Uncharted Opportunities

Christopher Healy, Counsel, Hogan Lovells on why Australia and Africa are becoming PPP bedfellows

Exploring opportunities in Africa is a well-trodden path for Australia's mining sector and the importance of this market is well understood: recent reports indicate that there are 170 active ASX listed mining and resource companies operating across 35 African countries.

Over recent years, the Australian infrastructure market has matured and delivered a number of large-scale projects. The African continent is in desperate need of infrastructure development and investment has been flowing into the continent from the world over. But what can Australian infrastructure interests make of this opportunity?

Australia is at the forefront of infrastructure development. Its location, geography, natural resources and mineral deposits and population distribution (among others) are all factors which contribute to Australia's infrastructure story.

This story has encouraged many local enterprises to transform themselves into developers and delivery vehicles for some of the most ambitious infrastructure projects the world has seen while at the same time attracting international players to Australian shores.

The May 2017 Budget saw the federal government commit to investing A$75bn in infrastructure in Australia, funding several large-scale projects across the nation, including $10bn toward the National Rail Programme, $8.4bn for the Inland Rail Project, and $5.3bn toward the construction of a second airport in Sydney. Australia is also a market leader in the renewables sector, with the Australian Renewable Energy Agency granting almost $100m to new solar projects in Australia in 2016 alone.

The need for infrastructure development in Africa is well documented and has been the topic of much discussion over recent years. According to some sources, average yearly infrastructure financing needs in Africa are estimated at US$130bn through to 2025. Even more startling is the Global Infrastructure Hub's call for African countries to invest US$240bn per year (or US$6trn by 2040) to match infrastructure spending by other countries.

There is a strong drive among African governments and international institutions to bridge this infrastructure gap. Initiatives are being introduced to provide new sources of finance (such as the Africa50 Infrastructure Fund) and many African governments are in the process of establishing regulatory frameworks that will facilitate private investment in infrastructure.

While the number of projects coming to market in Africa falls a long way short of addressing the continent’s needs, the mood in Africa is changing. Stagnant project pipelines are starting to move and major projects are gaining traction with roads, rail, ports, airports and oil pipelines all in the planning/procurement stages.

In addition, the need for power is recognised as the single main barrier to sustained economic growth in Africa and while traditional methods of energy production remain firmly in the mix, it is to renewables that many governments are looking to solve this issue.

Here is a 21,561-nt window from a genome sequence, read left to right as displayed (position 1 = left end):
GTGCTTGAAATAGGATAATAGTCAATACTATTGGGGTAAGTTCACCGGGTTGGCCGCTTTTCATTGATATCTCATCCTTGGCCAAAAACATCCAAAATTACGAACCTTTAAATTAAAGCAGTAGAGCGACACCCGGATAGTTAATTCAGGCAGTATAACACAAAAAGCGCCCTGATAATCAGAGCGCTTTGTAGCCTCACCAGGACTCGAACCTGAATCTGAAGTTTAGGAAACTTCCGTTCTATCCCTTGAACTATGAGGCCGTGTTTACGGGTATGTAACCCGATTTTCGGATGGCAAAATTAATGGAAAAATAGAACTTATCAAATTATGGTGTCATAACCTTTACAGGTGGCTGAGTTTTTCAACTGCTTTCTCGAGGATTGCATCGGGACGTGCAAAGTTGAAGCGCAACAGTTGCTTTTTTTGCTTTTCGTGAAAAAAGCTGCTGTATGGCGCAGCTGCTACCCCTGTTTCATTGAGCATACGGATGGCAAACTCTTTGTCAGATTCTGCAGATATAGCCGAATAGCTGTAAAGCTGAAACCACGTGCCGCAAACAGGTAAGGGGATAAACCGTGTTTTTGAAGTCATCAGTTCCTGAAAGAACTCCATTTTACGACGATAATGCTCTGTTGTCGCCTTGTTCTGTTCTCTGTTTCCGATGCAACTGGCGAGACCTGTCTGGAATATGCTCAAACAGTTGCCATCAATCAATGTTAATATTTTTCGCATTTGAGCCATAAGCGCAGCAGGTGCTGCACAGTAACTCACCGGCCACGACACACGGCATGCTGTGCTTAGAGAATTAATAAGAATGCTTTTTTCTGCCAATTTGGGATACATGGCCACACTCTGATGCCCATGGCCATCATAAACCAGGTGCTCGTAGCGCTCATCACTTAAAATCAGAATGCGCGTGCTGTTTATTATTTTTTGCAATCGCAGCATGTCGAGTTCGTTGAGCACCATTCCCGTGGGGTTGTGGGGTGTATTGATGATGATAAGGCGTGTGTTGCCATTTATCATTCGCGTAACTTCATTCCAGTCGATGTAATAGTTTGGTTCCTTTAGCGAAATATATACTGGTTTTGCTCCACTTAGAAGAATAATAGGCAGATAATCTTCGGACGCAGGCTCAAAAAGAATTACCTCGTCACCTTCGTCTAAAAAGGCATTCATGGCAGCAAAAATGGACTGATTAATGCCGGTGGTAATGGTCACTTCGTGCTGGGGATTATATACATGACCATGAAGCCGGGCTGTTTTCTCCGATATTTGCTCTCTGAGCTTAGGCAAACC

International focus on Africa

Many countries have been investing in African infrastructure markets. In December 2015 for example, China announced a US$60bn African investment package (much of which will be dedicated to infrastructure development) and more recently, in July this year, Japan and the African Development Bank (AfDB) launched the Japan-Africa Energy Initiative, under which Japan's government will provide up to US$6bn in both concessional and non-concessional finance to support the New Deal on Energy for Africa, financing all the activities associated with energy projects. This is on top of the US$3.7bn invested by the AfDB itself in Africa's energy sector over the last two years.

Are there opportunities for Australian infrastructure in Africa?

The answer to this question is undoubtedly yes. African governments are developing PPP regulatory environments to encourage private sector investment and investment by foreign governments. Programmes being led by institutions such as the Africa Finance Corporation, the African Development Bank and the World Bank are all aimed at enhancing Africa's ability to deliver successful infrastructure pipelines. However, these positive soundings also come with some words of caution.

Africa is not a single market, but rather 54 separate markets, each operating with its own systems and idiosyncrasies. One of the major challenges for Australian interests looking to do business in Africa is being aware and having an understanding of the African business environment – or rather the particular business environment in the country under consideration.

It should be kept in mind that it's not just the building of the infrastructure itself which needs to be considered. Many African countries also need help with planning and developing projects, developing the associated skill sets required to deliver a final product and managing assets once they have been procured. Australian companies are well placed to provide these skill sets.

Government procurement agencies are keen to understand where things have gone wrong and what can be done to ensure past mistakes are not repeated. Some in Africa are aware that Australia has had its issues with project implementation (a number of failed toll road projects, for example), and the ability of Australian companies to demonstrate what was learned from those experiences, as well as what was done in more recent projects to avoid repeating the same mistakes, will be highly valued.

There are a range of factors which point to Australia being well placed to deliver services, expertise, learning, skills and projects themselves in Africa. As one of our mission heads put it, it's all about finding the right opportunities and having a sensible approach to managing risks. It also requires taking a long-term view.